Cooling mechanisms are very important for facilitating the collapse of molecular clouds, the formation of stars, and radiative equilibrium in the ISM. As discussed in class, molecular hydrogen is a poor radiator as a homonuclear molecule with no dipole moment. This means that H2 can only radiate through forbidden transitions so the rates are too low. Compared to atomic hydrogen, because molecular hydrogen doesn’t even have a 21cm analogue, cooling rates rates for H2 are lower than that for atomic Hydrogen. However as discussed in class, at high temperatures (i.e. shocks) its high abundance makes H2 the dominant coolant. Consequently, heavy molecules play in important role transforming thermal energy to radiation that can escape the region through collisions (mostly with hydrogen) and various emission mechanisms. For the low temperatures of the cold ISM, the potential energy imparted to a CO molecule from an inelastic collision is only enough to excite a rotational transition.

Well, it is both abundant and able to radiate from inelastic collisions at low temperatures and densities.

In general, the cooling rate of a specific is determined by the amount of material, the level populations, and the physics of the transitions:

$\Lambda_{CO} = X_{CO} (2J+1) \frac{e^{-E_J/(k_B T)}}{Z} A_{J,J-1} \Delta E_{J,J-1}$

At the most general level we might try to understand the equation by area of study. Abundances, $X_{CO}$ are determined by the chemistry of the environment as various processes conspire with the temperature, densities, etc. to form molecules. The level populations, $(2J+1) \frac{e^{-E_J/(k_B T)}}{Z}$,are covered by statistical mechanics. To calculate the transition energy, $\Delta E_{J,J-1} = E_J - E_{J-1}$, and Einstein A coefficient, $A_{J,J-1}$, we need to use quantum mechanics.

To answer the question at hand let’s focus on the chemistry and quantum mechanics by first looking at the transition energy. Treating the diatomic molecule CO as a rigid rotator the energy of a particular level, $J$ is set by the rotation constant $B$:

$\Delta E_{J,J-1} = hBJ(J+1) - hBJ(J-1) \propto B$

where $B = \hbar^2/2m_r r_0^2$ where $m_r$ is the reduced mass of the molecule and $r_0$ is the bond length. We’re working in the very cold ISM so we’ll assume that the CO stays in the least energetic vibrational state.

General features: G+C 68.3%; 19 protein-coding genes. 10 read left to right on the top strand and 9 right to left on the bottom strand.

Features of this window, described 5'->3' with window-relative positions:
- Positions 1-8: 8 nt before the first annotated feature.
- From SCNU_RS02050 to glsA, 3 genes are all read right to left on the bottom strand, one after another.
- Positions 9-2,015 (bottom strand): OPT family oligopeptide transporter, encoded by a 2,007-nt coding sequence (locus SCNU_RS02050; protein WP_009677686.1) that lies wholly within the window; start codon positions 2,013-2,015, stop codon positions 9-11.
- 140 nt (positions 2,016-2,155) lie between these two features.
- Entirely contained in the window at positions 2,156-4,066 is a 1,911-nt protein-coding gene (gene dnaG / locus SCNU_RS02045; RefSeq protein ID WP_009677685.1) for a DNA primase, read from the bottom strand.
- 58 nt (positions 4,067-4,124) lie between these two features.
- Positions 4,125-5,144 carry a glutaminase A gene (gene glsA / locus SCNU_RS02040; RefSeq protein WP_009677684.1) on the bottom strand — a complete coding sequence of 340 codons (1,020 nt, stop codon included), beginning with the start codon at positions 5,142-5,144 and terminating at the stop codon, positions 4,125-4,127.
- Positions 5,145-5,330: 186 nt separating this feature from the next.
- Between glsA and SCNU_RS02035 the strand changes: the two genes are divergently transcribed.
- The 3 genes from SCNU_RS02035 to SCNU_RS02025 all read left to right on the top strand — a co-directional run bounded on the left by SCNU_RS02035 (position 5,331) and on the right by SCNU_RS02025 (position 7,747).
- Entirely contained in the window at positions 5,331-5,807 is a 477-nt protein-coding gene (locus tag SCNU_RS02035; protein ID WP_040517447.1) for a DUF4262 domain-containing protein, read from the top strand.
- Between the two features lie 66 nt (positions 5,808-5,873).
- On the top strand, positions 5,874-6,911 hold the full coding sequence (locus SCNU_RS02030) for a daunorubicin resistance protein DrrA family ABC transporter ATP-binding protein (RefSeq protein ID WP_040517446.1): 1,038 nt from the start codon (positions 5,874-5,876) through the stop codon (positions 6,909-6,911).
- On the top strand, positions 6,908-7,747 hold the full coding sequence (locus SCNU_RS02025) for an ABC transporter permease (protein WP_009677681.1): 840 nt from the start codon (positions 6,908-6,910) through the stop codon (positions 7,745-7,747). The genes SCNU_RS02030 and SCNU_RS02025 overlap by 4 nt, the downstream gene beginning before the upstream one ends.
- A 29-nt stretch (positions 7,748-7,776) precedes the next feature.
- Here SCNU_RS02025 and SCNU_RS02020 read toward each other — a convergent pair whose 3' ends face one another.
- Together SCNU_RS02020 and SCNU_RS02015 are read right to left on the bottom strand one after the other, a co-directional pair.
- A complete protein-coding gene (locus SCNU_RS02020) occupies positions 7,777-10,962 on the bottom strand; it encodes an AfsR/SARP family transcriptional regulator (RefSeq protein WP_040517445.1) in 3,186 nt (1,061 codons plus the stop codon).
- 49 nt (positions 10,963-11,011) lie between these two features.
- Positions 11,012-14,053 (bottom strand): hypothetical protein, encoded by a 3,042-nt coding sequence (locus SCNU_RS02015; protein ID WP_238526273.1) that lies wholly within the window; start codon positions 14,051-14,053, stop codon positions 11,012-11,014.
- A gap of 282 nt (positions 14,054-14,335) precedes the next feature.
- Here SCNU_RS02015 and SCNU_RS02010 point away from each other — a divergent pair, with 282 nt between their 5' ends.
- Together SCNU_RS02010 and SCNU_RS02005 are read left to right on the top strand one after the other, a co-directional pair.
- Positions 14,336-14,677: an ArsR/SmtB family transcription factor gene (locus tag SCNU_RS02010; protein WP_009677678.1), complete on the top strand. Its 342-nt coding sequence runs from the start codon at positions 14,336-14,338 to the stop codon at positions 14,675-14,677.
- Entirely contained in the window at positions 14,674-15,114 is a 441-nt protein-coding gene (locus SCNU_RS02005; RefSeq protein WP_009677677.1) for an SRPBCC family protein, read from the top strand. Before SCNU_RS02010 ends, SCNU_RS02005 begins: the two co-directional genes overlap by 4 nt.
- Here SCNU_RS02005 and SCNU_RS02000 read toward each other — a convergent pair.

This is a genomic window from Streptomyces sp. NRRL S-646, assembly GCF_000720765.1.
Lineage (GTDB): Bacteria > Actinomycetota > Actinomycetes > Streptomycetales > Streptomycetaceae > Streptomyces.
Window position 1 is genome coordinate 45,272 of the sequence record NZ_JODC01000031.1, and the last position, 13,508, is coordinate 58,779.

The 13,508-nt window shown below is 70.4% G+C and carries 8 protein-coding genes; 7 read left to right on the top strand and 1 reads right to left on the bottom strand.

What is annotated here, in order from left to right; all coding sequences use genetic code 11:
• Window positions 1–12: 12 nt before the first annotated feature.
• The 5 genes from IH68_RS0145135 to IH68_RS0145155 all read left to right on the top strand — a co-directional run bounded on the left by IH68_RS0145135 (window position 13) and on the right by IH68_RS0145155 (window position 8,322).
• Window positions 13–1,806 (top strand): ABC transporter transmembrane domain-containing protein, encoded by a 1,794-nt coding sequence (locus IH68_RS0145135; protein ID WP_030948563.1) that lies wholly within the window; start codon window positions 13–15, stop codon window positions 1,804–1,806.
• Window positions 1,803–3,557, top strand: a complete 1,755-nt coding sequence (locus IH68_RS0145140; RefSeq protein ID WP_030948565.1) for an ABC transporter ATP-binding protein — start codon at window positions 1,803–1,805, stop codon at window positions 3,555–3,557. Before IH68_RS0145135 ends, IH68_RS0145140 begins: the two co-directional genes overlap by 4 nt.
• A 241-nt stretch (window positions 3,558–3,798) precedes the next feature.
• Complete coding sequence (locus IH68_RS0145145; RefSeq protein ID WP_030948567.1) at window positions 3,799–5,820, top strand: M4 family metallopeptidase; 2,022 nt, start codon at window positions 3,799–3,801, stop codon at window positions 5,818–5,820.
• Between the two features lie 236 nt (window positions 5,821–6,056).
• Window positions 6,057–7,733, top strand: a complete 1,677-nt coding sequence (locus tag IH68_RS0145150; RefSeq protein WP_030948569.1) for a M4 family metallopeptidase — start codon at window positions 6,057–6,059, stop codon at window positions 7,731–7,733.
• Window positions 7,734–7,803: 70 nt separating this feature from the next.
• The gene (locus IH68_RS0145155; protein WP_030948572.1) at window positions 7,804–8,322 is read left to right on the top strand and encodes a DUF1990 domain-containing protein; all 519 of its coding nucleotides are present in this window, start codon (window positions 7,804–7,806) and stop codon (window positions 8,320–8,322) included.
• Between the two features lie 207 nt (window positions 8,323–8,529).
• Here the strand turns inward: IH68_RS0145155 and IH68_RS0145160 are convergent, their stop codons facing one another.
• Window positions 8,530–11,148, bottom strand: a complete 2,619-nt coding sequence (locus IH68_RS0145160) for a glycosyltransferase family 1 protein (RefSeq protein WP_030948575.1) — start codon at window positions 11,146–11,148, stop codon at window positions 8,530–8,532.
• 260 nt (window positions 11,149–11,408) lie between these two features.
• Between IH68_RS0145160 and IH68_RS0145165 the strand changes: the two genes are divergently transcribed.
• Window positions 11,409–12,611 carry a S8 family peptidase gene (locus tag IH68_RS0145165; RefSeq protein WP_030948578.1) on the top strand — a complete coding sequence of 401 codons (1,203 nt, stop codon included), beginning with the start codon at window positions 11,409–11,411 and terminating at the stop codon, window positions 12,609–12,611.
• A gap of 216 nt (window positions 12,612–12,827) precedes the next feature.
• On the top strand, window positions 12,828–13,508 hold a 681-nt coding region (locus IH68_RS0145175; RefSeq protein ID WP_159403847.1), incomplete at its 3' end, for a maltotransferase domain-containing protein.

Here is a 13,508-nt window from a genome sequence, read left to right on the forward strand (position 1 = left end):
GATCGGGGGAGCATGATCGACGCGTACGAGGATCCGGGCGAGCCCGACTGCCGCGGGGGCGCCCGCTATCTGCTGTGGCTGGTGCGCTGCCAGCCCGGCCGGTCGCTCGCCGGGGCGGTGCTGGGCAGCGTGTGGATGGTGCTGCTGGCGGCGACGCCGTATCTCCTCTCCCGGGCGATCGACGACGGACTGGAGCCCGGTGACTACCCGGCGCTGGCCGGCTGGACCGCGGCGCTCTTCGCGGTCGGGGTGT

Furthermore, the Carbon and Oxygen molecules in CO are connected by a triple bond with a dissociate energy of  11.2eV (1120 $\AA$.) The strength of this bond means that most starlight won’t break up a CO molecule and so often CO will be the most abundant heavy molecule (Solmon & Klemperer, 1972). Furthermore, CO’s reduced mass is large compared to that of, say, molecular hydrogen. This means that transition energies for these rotational levels are small and so they can be excited at low temperatures (think tens of Kelvin). See sections 5.1.4 and 5.1.7 of Draine’s book for a nice discussion.

Even with the small dipole moment of CO (0.112 Debye), optical depth effects are important. When a line is optically thick the photons just bounce from molecule to molecule and there is no net cooling effect. However, turbulence in the medium and velocity gradients will Doppler shift the photons so they may escape through the line wings. In addition, the geometry of the local medium now matters in the optically thick regime since photons emitted near to the cloud’s ‘boundary’ will be more likely to escape.

In brief, the reasons that CO is such a dominant coolant in the cold ISM is because it is abundant and also because it can radiate at low densities and temperatures.

But what happens when you heat the ISM just a bit?

Molecules besides CO play an important role in line cooling. For instance, water has a much larger dipole moment (1.85 D) than CO (0.112 D) and consequently at higher temperatures water is a dominant cooling mechanism. This can be seen from dipole dependence, $\mu^2$ in the the equation from the Einstein A coefficient:

$A_{J+1,J} = \frac{512 \pi^4 B^3 \mu^2}{3 h c^3} \frac{(J+1)^4}{2J+1}$

Complicating this analysis is the chemistry since the abundance of a species will depend strongly on the local conditions. Of course this complication can be useful when coupling observations and models of the chemistry (i.e. Jiminez-Serra, I et al. 2009).

Abundances of molecules with Oxygen as a function of magnitude for a model of a photon dominated region that includes surface grain chemistry. Figure from Kaufman 2009.